Outburst of interesting news in one hour

December 1, 2012

(This article was originally published at Learning From Data » Statistics, and syndicated at StatsBlogs.)

I guess I would carry an “NPR” label when I’m profiled by google’s personalized searching algorithm or other targeted online advertising algorithms. On my way to work or home, I usually pick up one or two good stories from NPR. Nov 29, 2012 was an outlier in some sense. I found much more than a usual number of stories that I’m interested in during the one hour of program: “All things considered”.

Starting from the universe and the science, Physics, that studies it. Which Came First: The Galaxy Or The Black Hole?

Galaxy NGC 1277 (Credit: NASA/ESA/Andrew C. Fabian)

Galaxy NGC 1277 (Credit: NASA/ESA/Andrew C. Fabian)

So what is the problem? The problem is that we found something we cannot explained by our current thoughts on how blackholes were formed. Texas Astronomers Measure Most Massive, Most Unusual Black Hole Using Hobby-Eberly Telescope

Astronomers have used the Hobby-Eberly Telescope at The University of Texas at Austin’s McDonald Observatory to measure the mass of what may be the most massive black hole yet — 17 billion Suns — in galaxy NGC 1277. The unusual black hole makes up 14 percent of its galaxy’s mass, rather than the usual 0.1 percent. This galaxy and several more in the same study could change theories of how black holes and galaxies form and evolve. The work will appear in the journal Nature on Nov. 29.

Narrowing back to our galaxy, the second report:  Space Probe Finds Ice In Mercury’s Craters (while JPL scientists are working on preparing big news from Mars)

Mercury (seen here in this Oct. 8, 2008, image from the Messenger spacecraft)

Mercury (seen here in this Oct. 8, 2008, image from the Messenger spacecraft)

Mercury is not the first planet to come to mind if you were searching for ice in the solar system. After all, the surface temperature across most of the planet is hot enough to melt lead.

But at the poles on Mercury it’s a different story. Almost no sun reaches the poles, and as a result, temperatures can drop to less than -100 degrees Fahrenheit. Now, three papers in the journal Science suggest there really is ice at the bottom of craters near the poles on Mercury.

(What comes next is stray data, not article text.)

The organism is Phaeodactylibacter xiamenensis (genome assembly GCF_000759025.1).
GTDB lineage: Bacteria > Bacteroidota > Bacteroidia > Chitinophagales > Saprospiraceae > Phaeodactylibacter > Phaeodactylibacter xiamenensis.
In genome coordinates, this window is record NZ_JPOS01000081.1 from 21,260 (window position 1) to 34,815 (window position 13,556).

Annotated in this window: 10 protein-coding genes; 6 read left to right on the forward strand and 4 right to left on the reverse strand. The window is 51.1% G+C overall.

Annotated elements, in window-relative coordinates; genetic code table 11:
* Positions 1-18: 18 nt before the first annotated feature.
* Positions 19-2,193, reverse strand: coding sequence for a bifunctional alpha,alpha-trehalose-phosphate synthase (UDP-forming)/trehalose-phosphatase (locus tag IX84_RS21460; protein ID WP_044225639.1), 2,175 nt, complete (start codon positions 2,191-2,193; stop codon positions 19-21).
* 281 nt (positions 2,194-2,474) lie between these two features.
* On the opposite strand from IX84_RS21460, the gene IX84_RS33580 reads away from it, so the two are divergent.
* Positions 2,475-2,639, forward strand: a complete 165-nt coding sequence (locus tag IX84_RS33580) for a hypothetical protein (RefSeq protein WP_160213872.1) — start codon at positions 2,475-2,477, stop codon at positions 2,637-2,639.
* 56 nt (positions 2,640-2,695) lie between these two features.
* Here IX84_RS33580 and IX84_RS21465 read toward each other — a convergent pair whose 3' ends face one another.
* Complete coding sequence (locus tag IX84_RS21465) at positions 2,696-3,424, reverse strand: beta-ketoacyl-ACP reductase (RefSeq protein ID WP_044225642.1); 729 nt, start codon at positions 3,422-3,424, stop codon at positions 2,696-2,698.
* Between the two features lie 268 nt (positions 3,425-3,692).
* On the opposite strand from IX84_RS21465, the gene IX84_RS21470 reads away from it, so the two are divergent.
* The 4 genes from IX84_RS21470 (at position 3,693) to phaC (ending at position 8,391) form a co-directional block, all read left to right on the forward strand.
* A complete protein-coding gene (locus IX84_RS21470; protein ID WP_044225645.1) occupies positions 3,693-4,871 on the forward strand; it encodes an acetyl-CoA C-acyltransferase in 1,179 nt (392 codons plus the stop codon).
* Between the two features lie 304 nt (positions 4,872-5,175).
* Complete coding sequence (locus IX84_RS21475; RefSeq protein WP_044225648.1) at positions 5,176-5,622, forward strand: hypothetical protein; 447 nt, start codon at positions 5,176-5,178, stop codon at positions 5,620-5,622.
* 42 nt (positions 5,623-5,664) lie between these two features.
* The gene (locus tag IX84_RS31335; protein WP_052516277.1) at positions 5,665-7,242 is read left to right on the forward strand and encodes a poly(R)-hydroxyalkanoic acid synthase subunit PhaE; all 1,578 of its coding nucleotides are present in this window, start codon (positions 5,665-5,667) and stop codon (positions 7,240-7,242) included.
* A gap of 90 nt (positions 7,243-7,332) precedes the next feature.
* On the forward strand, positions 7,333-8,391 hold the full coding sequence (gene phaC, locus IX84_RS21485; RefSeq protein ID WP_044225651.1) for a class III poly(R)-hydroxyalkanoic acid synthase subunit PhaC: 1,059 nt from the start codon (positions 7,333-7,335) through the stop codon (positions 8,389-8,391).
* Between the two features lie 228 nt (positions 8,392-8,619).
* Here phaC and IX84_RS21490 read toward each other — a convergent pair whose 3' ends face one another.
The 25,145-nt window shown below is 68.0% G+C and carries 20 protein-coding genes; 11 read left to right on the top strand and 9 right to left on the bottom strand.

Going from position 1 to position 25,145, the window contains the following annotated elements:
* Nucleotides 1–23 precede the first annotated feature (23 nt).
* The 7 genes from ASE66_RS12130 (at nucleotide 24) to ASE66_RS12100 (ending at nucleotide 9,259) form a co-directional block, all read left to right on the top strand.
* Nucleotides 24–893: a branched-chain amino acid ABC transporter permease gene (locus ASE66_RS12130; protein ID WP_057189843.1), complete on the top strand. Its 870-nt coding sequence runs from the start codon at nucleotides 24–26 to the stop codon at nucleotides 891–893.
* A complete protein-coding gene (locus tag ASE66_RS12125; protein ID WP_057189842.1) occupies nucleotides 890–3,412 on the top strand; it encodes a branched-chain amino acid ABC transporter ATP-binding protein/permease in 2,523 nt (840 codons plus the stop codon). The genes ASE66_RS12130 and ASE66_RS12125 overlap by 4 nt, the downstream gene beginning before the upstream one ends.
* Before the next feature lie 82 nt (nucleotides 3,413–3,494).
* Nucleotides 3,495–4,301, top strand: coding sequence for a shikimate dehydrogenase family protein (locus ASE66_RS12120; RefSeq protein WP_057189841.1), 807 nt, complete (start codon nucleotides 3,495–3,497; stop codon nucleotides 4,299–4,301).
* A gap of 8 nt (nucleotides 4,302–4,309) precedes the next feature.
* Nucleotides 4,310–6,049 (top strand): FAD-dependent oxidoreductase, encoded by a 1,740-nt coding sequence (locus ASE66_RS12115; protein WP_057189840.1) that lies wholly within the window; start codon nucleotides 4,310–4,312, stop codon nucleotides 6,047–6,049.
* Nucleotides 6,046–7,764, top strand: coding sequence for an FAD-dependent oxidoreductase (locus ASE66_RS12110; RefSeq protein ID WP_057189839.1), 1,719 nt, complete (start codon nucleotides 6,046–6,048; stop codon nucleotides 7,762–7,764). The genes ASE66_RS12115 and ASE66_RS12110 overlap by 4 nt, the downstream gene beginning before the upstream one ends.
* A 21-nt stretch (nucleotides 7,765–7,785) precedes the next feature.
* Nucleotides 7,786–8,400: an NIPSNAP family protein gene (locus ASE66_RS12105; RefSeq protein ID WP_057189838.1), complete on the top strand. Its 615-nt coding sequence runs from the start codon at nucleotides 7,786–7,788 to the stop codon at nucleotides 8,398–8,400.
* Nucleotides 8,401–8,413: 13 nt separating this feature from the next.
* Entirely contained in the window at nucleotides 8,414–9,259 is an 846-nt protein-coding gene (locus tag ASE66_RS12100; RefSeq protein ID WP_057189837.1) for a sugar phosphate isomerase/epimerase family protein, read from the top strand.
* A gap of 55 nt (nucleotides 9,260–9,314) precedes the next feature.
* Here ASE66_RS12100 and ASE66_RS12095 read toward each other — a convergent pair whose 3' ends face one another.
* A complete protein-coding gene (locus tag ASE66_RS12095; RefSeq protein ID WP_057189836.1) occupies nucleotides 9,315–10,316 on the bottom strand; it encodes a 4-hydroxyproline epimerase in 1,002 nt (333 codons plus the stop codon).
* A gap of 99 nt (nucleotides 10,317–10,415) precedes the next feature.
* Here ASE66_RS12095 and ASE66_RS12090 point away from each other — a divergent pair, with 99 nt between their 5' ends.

Then to the Earth, we found  Greenland, Antarctic Ice Is Melting Faster

Credit: Ian Joughin/Science/AAAS

Credit: Ian Joughin/Science/AAAS

And when the researchers put all their data together, they found that Antarctica and Greenland together have melted enough over the past 20 years to raise sea level a very modest amount: about half an inch. They published their results in Science magazine.

Scientists at one point thought the ice could melt catastrophically, adding more than 10 feet to sea level in the course of a century or so. Now, the experts in this field are thinking that sea level is much more likely to rise 2 or 3 feet by the end of the century. [...] And 3 feet (about 1 meter) is a lot.

“What today is a once-in-a-century storm surge event in New York City would happen every three years if you had a 1-meter rise in sea level,” says Stefan Rahmstorf at the Potsdam Institute for Climate Impact Research near Berlin. “So a 1-meter sea level rise is huge.”

And to our society, This one is right on the topic, the wisdom of crowds, that has fascinated me for a long time. A Bet Or A Prediction? Intrade’s Purpose Is Debated


‘More Accurate Than Pundits’

“Conceptually, to an economist, there’s not a difference between betting and trading — apart from the fact that one sounds more polite than the other,” says Justin Wolfers, who grew up in Australia working for bookies taking bets.

Now a University of Michigan professor who’s studied Intrade, Wolfers says the site is not just a venue for winning and losing money. It also generates news as a byproduct, he says. That is, the odds on Intrade are almost always right.

“It tends to be more accurate than pundits, it tends to be more accurate than polls, and in the past it’s even more accurate than very sophisticated poll-watchers like The New York Times’ Nate Silver at FiveThirtyEight.com,” Wolfers says.

The last one at individual level is funny but practically useful. Tried And True Tricks For Beating A Cold

Al Tyke(ph) of North Bethesda, Maryland, writes this: “My father, who grew up in Austria, Hungary, would occasionally make something he called a goggle-moggle, a concoction of hot milk, a raw egg, melted butter and honey for a cold and sore throat. But, Mr. Tyke continues, he was never able persuade me to try it.

Well, there’s this option suggested by John Patterson(ph) of Barry, Vermont. He says, it’s a cold cure from my Scottish grandparents. Take a basin of nearly boiling water and add dry mustard. Soak feet as soon as bearable. Take a shot of whiskey and put a towel over your head. When water is cool, go to bed in heavy socks and sweatshirt. And he adds, good for ages 10 and above.

Michael J. Graphics(ph) of South San Francisco says, I’ve always sworn by the two hats cold remedy. Here it is. Just put your favorite hat somewhere near the foot of the bed where you can see it. Snuggle into the covers with a bottle of your favorite spirits. And Graphics prefers the Highland Park 18-year-old whiskey. Focus on the hat and begin to sip your beverage. When you see two hats, you won’t necessarily be cured, but by then, you won’t much care.

You got to love the wisdom in this crowd :)

What a busy and happy hour!

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